[xj] Changing the Castor(er) angle

My camber gauge arrived today!
( http://www.motorsport-tools.com/pdf/instructions/GA45.pdf )

I had great fun devising a way to get the front hubs at normal
height with the wheels off but eventually employed a system with
two trolley jacks, one under each spring pan, that got the air hole
in the hub grease covers at the same height as with the wheels on.

Then came drawing out a 40� angle on cardboard and working out
(with a plumb line) where to turn the wheel to.

Flushed with this minor success, I was a bit disappointed to find
the castor(er) angle was less than 2� on both sides. One wheel had
four shims in total, the other had five. I added my sole spare to
the four and transposed one from back to front. This bought the
angle up to a little over two, but nowhere near the required 3.5�.

In fact it appears it needs another 4 or 5 shims a side to get
things to spec (assuming that inserting a shim has a similar effect
to transposing one - unlikely, I know.)

This would make 9 or 10 shims. This seems a bit excessive, when
the parts catalogue calls for just 6. Anyone got a figure for the
maximum number that it is sensible to put in? And, before you ask,
no, I can’t see any obvious wear or damage. Ball joints, upper
shaft bushes and so forth are recent and good.–
al mclean - '05 X type 2.0D Est - '93 XJS 4.0 - '84 DD6
Telford, United Kingdom
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In reply to a message from almcl sent Mon 26 Sep 2011:

Al,

Thanks for sharing. I’m wondering something. When you
supported the car under the spring pans, I understand that
you adjusted the heights so that the hubs were located as if
the car was resting on its tyres. I suppose that means that
the spring pans were also in their natural position.

But what about the car itself? The instructions state that
the car should be supported so that the sills are at normal
height. Then, raise the spring pans so that they are also
at normal height. You did only the latter. I’m thinking of
the lever arm that’s in effect when the car is supported on
the wheels rather than on the spring pans. The lever that
means 1/8 inch of spring extension equals 5/16 inch of car
elevation.

It would sure be nice if supporting on the spring pans were
sufficient, but I’m not sure if you would have the proper
geometry. Any thoughts?–
The original message included these comments:

I had great fun devising a way to get the front hubs at normal
height with the wheels off but eventually employed a system with
two trolley jacks, one under each spring pan, that got the air hole
in the hub grease covers at the same height as with the wheels on.


Bob Wilkinson, 73 XJ6
Saint Louis, MO, United States
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In reply to a message from Robert Wilkinson sent Mon 26 Sep 2011:

It’s a good point, Bob and I’m not sure of the answer.

My garage is a little restricted and I should probably repeat the
measurements on the ‘flat floor’ at work. When I do, I’ll measure
the sill height, which, I must confess, I didn’t do this time.

Some suggest jacking under the ball joint, which I could do using
bottle jacks rather than trolleys, although mine may be too tall.–
The original message included these comments:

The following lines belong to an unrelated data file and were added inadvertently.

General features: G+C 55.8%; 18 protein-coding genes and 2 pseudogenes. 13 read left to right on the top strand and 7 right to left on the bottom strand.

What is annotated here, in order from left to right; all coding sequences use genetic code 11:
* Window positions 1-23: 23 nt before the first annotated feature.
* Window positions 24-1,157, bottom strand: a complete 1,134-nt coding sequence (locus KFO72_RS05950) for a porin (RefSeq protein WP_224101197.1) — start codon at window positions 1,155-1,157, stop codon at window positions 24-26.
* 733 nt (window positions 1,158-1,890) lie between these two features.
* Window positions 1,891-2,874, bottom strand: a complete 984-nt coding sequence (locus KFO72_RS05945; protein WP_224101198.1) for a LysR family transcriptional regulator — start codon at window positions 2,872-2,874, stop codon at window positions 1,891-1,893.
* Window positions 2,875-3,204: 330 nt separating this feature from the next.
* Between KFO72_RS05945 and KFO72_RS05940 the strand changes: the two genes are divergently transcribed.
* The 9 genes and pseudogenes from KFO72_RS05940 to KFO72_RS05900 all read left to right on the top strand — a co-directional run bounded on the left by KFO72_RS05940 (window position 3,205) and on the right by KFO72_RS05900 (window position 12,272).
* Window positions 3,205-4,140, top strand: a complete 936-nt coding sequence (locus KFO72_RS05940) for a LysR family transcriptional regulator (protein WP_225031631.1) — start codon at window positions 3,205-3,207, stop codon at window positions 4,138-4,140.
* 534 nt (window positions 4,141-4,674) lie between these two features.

the spring pans were also in their natural position.
But what about the car itself? The instructions state that
the car should be supported so that the sills are at normal
height. Then, raise the spring pans so that they are also
at normal height. You did only the latter. I’m thinking of
the lever arm that’s in effect when the car is supported on
geometry. Any thoughts?


al mclean - '05 X type 2.0D Est - '93 XJS 4.0 - '84 DD6
Telford, United Kingdom
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In reply to a message from almcl sent Mon 26 Sep 2011:

Thanks, Al. I honestly can’t quite figure it out.
Supporting on the ball joints would get closer if there’s a
problem at all, but maybe still not quite right.

Here’s the ‘‘gedanken’’ experiment I have in my head. If you
extended the spindles so that the road wheels were, say, 10
feet outboard of the car, would the weight of the car bottom
out the suspension? If so, then the point of support
(spring pan, ball joint or spindle) matters.

OTOH, say you decided that camber should be set taking the
above into account–resting the car on its sills or just
letting it sit on the tyres. Caster is the problem, because
turning the wheels precisely is hard when the car’s on the
ground. But say the car was raised on the spring pans, and
that this caused the body to be higher than it should be.
It would be the same on both sides, and both sides might
change camber due to camber gain built in to the suspension.
But I’ll bet that the caster measurement would still
work–since it’s relative to whatever camber you start with.

Also, you can get both sides the same even if they’re not
precisely what you set them too once you put it down. In
fact, if someone simply told us what to aim for with the car
on the spring pans, that would solve the problem. A kind
and generous lister with an aligned car could measure caster
and camber when supported on spring pans–that would be what
we want.

I’ll have to find out where I can get your device in the
colonies. My caster is really messed up according to a
professional measurement.–
The original message included these comments:

Some suggest jacking under the ball joint, which I could do using
bottle jacks rather than trolleys, although mine may be too tall.


Bob Wilkinson, 73 XJ6
Saint Louis, MO, United States
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In reply to a message from Robert Wilkinson sent Mon 26 Sep 2011:

Good thoughts, thanks, Bob.

I’ll try that experiment with measuring the sills; I wonder if the
front subframe would do as well? Get that down to where the large
trolley jack scarcely slides in and we are pretty much ‘as normal.’

Like you, I got a print out from the first alignment shop I have
had confidence in for a while, that suggested camber was way off
and hinted that other things were out of whack as well.

I don’t mind paying them to measure, but as they had no idea how to
alter things (no old Jaguar experience) I’d rather do the adjusting
myself. When I think I’ve got them right, I’ll go back and see how